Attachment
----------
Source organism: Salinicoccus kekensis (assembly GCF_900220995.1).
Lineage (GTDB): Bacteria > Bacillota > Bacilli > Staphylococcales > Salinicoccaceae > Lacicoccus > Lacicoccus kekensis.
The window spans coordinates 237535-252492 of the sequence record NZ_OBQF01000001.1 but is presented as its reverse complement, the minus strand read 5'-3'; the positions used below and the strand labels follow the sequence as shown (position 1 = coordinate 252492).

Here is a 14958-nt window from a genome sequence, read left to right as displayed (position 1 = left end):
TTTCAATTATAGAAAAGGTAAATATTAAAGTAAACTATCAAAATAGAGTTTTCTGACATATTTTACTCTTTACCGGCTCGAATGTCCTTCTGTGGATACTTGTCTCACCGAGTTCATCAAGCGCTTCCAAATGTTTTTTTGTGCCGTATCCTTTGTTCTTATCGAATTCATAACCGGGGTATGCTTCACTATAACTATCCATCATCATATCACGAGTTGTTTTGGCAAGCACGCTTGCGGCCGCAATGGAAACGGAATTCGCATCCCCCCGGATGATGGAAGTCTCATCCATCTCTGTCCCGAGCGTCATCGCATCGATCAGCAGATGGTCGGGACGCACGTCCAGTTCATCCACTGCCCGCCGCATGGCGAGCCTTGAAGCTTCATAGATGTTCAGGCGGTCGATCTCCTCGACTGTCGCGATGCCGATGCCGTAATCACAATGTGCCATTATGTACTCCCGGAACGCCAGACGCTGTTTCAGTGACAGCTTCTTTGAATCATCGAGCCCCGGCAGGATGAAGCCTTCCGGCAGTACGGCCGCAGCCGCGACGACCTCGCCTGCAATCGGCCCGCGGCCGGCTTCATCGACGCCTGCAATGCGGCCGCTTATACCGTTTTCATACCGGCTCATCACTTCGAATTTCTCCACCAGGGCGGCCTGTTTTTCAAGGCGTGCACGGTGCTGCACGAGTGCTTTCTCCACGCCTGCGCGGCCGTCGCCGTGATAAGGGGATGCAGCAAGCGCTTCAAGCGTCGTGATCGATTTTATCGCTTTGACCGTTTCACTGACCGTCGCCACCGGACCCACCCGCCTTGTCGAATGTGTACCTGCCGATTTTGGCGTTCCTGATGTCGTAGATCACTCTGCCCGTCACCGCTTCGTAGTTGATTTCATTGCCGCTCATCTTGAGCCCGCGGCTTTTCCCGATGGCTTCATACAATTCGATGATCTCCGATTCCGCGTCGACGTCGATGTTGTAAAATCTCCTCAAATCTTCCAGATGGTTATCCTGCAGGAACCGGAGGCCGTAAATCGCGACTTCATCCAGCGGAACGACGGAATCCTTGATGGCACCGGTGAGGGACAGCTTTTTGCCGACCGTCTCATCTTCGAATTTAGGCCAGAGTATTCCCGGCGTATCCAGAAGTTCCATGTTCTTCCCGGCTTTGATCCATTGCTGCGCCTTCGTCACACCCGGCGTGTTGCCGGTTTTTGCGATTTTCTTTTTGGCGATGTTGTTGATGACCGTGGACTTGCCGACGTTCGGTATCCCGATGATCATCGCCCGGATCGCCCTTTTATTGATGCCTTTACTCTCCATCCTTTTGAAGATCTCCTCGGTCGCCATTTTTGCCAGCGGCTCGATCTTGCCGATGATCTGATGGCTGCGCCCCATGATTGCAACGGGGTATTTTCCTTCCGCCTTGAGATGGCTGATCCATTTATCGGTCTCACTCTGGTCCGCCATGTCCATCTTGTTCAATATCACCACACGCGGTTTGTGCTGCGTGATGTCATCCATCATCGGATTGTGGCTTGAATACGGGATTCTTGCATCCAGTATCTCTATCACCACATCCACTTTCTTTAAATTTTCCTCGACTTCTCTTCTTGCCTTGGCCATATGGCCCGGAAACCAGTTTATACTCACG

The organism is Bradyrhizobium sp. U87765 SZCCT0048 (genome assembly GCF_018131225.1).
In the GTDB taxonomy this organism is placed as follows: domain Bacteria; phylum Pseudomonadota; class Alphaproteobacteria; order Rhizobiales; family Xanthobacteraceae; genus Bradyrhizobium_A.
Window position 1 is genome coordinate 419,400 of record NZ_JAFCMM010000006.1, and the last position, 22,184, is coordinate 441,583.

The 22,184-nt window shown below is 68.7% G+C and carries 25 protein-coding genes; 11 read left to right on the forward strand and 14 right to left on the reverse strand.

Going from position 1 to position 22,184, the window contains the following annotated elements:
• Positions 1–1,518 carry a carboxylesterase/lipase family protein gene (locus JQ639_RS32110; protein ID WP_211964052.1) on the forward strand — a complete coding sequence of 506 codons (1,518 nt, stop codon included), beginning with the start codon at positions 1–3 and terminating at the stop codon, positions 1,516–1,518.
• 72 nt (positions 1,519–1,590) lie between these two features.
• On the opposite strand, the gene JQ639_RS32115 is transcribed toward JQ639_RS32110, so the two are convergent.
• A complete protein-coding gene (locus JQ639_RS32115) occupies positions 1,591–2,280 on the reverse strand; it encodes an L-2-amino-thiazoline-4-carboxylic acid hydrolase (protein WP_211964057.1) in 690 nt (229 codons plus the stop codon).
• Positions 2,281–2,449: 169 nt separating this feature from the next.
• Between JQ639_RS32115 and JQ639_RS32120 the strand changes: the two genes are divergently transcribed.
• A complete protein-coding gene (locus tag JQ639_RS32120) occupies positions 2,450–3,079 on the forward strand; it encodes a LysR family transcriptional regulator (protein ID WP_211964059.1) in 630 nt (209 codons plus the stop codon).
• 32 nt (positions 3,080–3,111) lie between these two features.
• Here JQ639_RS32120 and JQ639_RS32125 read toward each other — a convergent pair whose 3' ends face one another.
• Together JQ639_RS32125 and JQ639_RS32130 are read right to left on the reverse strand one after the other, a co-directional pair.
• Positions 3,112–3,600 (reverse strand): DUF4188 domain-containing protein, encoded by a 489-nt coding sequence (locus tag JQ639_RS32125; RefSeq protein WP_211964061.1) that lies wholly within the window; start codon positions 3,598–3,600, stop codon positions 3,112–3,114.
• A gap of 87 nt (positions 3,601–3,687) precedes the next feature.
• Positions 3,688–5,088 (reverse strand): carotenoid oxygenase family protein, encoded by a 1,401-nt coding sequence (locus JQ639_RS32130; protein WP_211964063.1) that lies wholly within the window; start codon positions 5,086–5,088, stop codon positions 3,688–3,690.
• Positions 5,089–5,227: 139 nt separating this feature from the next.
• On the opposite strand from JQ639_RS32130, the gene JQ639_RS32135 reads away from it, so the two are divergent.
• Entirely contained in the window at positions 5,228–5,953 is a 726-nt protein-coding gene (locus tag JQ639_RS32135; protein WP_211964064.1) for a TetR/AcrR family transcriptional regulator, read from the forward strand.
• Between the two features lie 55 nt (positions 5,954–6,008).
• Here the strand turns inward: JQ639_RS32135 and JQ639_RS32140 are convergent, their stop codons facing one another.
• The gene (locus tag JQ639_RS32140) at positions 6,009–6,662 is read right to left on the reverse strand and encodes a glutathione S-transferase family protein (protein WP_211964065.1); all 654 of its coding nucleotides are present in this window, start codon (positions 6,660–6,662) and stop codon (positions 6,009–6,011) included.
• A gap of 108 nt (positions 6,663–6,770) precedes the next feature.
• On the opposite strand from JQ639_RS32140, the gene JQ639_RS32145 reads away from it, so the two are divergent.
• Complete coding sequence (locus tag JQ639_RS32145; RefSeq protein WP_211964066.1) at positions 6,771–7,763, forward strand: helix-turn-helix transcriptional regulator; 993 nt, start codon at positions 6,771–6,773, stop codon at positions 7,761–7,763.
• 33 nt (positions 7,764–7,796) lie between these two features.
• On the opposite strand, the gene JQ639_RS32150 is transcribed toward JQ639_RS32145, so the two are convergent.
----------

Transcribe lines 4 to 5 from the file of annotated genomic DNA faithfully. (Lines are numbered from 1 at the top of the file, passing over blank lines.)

Here is a 14958-nt window from a genome sequence, read left to right as displayed (position 1 = left end):
TTTCAATTATAGAAAAGGTAAATATTAAAGTAAACTATCAAAATAGAGTTTTCTGACATATTTTACTCTTTACCGGCTCGAATGTCCTTCTGTGGATACTTGTCTCACCGAGTTCATCAAGCGCTTCCAAATGTTTTTTTGTGCCGTATCCTTTGTTCTTATCGAATTCATAACCGGGGTATGCTTCACTATAACTATCCATCATCATATCACGAGTTGTTTTGGCAAGCACGCTTGCGGCCGCAATGGAAACGGAATTCGCATCCCCCCGGATGATGGAAGTCTCATCCATCTCTGTCCCGAGCGTCATCGCATCGATCAGCAGATGGTCGGGACGCACGTCCAGTTCATCCACTGCCCGCCGCATGGCGAGCCTTGAAGCTTCATAGATGTTCAGGCGGTCGATCTCCTCGACTGTCGCGATGCCGATGCCGTAATCACAATGTGCCATTATGTACTCCCGGAACGCCAGACGCTGTTTCAGTGACAGCTTCTTTGAATCATCGAGCCCCGGCAGGATGAAGCCTTCCGGCAGTACGGCCGCAGCCGCGACGACCTCGCCTGCAATCGGCCCGCGGCCGGCTTCATCGACGCCTGCAATGCGGCCGCTTATACCGTTTTCATACCGGCTCATCACTTCGAATTTCTCCACCAGGGCGGCCTGTTTTTCAAGGCGTGCACGGTGCTGCACGAGTGCTTTCTCCACGCCTGCGCGGCCGTCGCCGTGATAAGGGGATGCAGCAAGCGCTTCAAGCGTCGTGATCGATTTTATCGCTTTGACCGTTTCACTGACCGTCGCCACCGGACCCACCCGCCTTGTCGAATGTGTACCTGCCGATTTTGGCGTTCCTGATGTCGTAGATCACTCTGCCCGTCACCGCTTCGTAGTTGATTTCATTGCCGCTCATCTTGAGCCCGCGGCTTTTCCCGATGGCTTCATACAATTCGATGATCTCCGATTCCGCGTCGACGTCGATGTTGTAAAATCTCCTCAAATCTTCCAGATGGTTATCCTGCAGGAACCGGAGGCCGTAAATCGCGACTTCATCCAGCGGAACGACGGAATCCTTGATGGCACCGGTGAGGGACAGCTTTTTGCCGACCGTCTCATCTTCGAATTTAGGCCAGAGTATTCCCGGCGTATCCAGAAGTTCCATGTTCTTCCCGGCTTTGATCCATTGCTGCGCCTTCGTCACACCCGGCGTGTTGCCGGTTTTTGCGATTTTCTTTTTGGCGATGTTGTTGATGACCGTGGACTTGCCGACGTTCGGTATCCCGATGATCATCGCCCGGATCGCCCTTTTATTGATGCCTTTACTCTCCATCCTTTTGAAGATCTCCTCGGTCGCCATTTTTGCCAGCGGCTCGATCTTGCCGATGATCTGATGGCTGCGCCCCATGATTGCAACGGGGTATTTTCCTTCCGCCTTGAGATGGCTGATCCATTTATCGGTCTCACTCTGGTCCGCCATGTCCATCTTGTTCAATATCACCACACGCGGTTTGTGCTGCGTGATGTCATCCATCATCGGATTGTGGCTTGAATACGGGATTCTTGCATCCAGTATCTCTATCACCACATCCACTTTCTTTAAATTTTCCTCGACTTCTCTTCTTGCCTTGGCCATATGGCCCGGAAACCAGTTTATACTCACG